NEPALGUNJ, July 4: The true message of any religion, if its true spirit is followed, could only be humanity and harmony, say the Muslims of Nepalgunj. As the holy month of Ramadan is being observed, members of the Muslim community here are excited in spreading brotherhood.
Referring to the terrorist activities by Muslim outfits, including the recent killings of innocent people in Dhaka of Bangladesh, the Nepali Muslims here state that terrorists have no religion.
This is not the first time the beauty of religious harmony has been witnessed in Nepalgunj during Ramadan as this actually happens here every year.
"We believe in unity and brotherhood. We believe in kindness and love," said Mahomad Jahid Ansari, a local of BP Chowk in Nepalgunj. After observing fast for 25 days, during which they abstain from taking food from dawn till dusk, Ansari says he is not feeling any weaker. Instead, he seems to be rejuvenated. "Anything done from heart gives you inner strength. We observe fast in the holy month of Ramadan from our hearts," Ansari added.
During Ramadan, Muslims follow certain rituals and the atmosphere in the Muslim communities in Nepalgunj feels special. The market places are decorated and extra mobility of people is seen around. At Eklaini and Idgaha road, among other areas in the district, new food and sweet shops have popped up. "It always feels quite special during Ramadan. While in one hand it's about fasting, it's also about get-together and enjoying food lastly," Ansari said.
Muslims compulsorily observe fasting during Ramadan. However, children and ill people are exceptions, according to Ansari. "We take certain type of food called shehahari in the morning before sunrise and then take nothing throughout the day. The fast is over after sunset," he said.
Meanwhile, Muslim religious gurus said that Muslims have to observe strict fasting throughout the month of Ramadan. According to Sajad Ansari, Muslims have to take care of personal hygiene and read Namaz five times a day in the month of Ramadan. "Fasting during Ramadan is for the peace of heart and harmony and brotherhood in society. This is for brotherhood and happiness in society," he said, adding that harmony and humanity is the real spirit of Islam.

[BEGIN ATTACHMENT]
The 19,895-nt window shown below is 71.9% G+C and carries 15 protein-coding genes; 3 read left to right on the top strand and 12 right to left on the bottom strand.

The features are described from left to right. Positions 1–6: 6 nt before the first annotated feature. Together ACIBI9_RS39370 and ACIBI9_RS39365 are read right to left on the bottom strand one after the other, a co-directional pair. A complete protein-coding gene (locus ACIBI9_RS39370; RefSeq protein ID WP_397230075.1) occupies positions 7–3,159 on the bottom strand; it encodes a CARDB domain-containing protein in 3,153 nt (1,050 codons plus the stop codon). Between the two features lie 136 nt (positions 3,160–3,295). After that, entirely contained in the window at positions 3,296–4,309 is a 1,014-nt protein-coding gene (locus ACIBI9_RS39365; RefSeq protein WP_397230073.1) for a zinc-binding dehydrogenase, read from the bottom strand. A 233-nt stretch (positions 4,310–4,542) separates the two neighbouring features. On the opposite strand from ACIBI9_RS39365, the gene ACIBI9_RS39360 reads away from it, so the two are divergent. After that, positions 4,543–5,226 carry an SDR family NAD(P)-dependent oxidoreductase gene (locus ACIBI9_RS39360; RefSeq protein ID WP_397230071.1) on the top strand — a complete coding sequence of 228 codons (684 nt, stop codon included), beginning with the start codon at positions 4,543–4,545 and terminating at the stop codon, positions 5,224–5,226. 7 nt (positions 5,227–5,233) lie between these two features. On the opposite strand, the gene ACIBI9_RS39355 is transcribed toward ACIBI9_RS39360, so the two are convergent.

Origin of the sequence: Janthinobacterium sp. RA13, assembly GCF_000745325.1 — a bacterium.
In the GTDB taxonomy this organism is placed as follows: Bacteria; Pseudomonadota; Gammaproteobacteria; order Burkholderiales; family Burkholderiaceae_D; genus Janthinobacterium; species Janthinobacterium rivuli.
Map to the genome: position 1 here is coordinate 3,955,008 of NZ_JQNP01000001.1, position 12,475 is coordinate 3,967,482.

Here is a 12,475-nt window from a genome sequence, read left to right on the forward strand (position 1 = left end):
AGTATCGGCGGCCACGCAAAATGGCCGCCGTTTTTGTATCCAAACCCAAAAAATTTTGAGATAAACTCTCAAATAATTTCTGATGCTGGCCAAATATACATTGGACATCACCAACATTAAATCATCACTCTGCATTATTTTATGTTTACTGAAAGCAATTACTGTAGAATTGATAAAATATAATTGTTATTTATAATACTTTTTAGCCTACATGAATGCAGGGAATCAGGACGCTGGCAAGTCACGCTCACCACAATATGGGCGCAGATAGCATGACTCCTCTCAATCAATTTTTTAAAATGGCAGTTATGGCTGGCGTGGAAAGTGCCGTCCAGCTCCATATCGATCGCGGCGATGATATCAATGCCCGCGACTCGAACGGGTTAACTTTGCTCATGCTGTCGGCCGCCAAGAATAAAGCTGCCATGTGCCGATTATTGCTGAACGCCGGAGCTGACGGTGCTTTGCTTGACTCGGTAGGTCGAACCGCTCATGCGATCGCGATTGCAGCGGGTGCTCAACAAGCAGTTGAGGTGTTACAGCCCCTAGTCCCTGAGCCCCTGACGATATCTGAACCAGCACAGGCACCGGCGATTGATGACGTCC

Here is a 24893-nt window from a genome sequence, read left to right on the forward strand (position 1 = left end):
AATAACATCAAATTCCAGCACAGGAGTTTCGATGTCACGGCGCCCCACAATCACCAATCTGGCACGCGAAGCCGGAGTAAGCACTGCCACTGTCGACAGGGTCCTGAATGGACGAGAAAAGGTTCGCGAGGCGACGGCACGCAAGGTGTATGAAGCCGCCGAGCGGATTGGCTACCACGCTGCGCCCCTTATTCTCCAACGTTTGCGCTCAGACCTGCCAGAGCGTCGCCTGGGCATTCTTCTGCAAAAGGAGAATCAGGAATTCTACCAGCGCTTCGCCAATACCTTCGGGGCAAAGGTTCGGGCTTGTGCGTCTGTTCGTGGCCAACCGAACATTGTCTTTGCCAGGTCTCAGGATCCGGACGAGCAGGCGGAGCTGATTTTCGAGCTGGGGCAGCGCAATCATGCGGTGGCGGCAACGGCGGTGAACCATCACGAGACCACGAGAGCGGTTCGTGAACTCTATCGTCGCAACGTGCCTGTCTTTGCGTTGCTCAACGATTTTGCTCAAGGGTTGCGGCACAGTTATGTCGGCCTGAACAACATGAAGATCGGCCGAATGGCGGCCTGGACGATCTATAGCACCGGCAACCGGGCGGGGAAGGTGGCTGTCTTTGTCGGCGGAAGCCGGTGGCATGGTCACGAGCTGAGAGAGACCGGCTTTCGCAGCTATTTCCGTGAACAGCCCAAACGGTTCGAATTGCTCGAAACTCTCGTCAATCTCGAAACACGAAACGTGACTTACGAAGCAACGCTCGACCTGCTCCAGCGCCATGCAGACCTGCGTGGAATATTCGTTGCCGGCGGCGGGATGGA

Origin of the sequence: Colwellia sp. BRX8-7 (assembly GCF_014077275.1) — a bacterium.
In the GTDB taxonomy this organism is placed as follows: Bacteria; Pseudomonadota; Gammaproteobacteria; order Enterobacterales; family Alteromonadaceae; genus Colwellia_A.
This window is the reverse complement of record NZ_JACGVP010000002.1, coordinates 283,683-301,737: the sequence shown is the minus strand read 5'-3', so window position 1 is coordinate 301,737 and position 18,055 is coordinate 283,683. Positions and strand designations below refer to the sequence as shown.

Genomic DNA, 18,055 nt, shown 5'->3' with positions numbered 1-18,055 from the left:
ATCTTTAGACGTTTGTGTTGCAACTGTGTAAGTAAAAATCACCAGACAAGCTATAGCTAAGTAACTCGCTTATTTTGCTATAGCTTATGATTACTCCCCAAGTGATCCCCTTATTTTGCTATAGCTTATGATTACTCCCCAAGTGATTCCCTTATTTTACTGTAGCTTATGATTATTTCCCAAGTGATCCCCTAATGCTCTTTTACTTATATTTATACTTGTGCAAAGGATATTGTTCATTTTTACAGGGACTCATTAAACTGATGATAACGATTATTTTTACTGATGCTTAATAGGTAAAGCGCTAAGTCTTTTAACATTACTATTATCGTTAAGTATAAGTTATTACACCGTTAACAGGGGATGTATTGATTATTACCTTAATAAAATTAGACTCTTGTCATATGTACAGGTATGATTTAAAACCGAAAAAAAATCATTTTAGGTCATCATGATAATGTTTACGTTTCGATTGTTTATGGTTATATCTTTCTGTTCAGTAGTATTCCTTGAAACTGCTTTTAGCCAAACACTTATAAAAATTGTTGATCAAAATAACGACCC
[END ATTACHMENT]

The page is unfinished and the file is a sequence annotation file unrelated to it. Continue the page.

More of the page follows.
"We also have tradition of charity during Ramadan. We offer certain portion of food to the poor," Sajid said. He added that every Muslim has to donate two kg of wheat. "Those who cannot give that has to give Rs 60 per person," he explained, adding that the rich have to donate more to the poor.
Sajid stated that the every Muslim is expected to offer 2.5 percentage of his income to the poor and needy.
After the end of Roja, which goes on for 30 days, Muslim communities read Namaz in group. In Nepalgunj, they gather at BP Chowk for this purpose. They hug and greet each other. During this occasion of Id, they rejoice and consume special food item called sewai.
"During Ramadan we have to read Namaz routinely -- five times a day. And then from nine to 11 pm at night we read Tarabi Namaz 20 times a day," said Javed Ansari of BP Chowk. "All this discipline cleans our heart. And Ramadan is also about helping the poor," he said. "It is for peace, harmony and brotherhood," he added.
According to Javed, Muslims believe that those who follow the rules of Ramadan with pure heart are blessed by Allah. Differing to the views of Jahid Ansari, Javed says that fasting is compulsory even for children. "Everyone has to fast during Ramadan. But if anyone is ill, then they are excused. But they are liable to feed poor people for one month," he explained.
As per the 2011 census, there are around 95,000 Muslims in Banke district. And their festivals are well celebrated by Hindus too, Javed said. "Earlier the population of Muslims was probably less than now. Still, there is domination of Hindus. However, we both believe in harmony and brotherhood," he added.
Islam and Hindu religious gurus gather at BP Chowk during Id and exchange greetings. Similarly, during Dashain and Tihar, Muslims and their gurus participate in the festival no less fervently, according to Shukrarishi Chaulagain, former president of FNJ, Banke. "Religious harmony is very strong here. And it is even more visible these days. The people of the two religions do not seem to care whose festival they are celebrating, they just own each other's festivals," he added.
Shukrarishi Chaulagain of the Hindu community exchanging greetings with Muslims at BP Chowk during the occasion of Ramadan.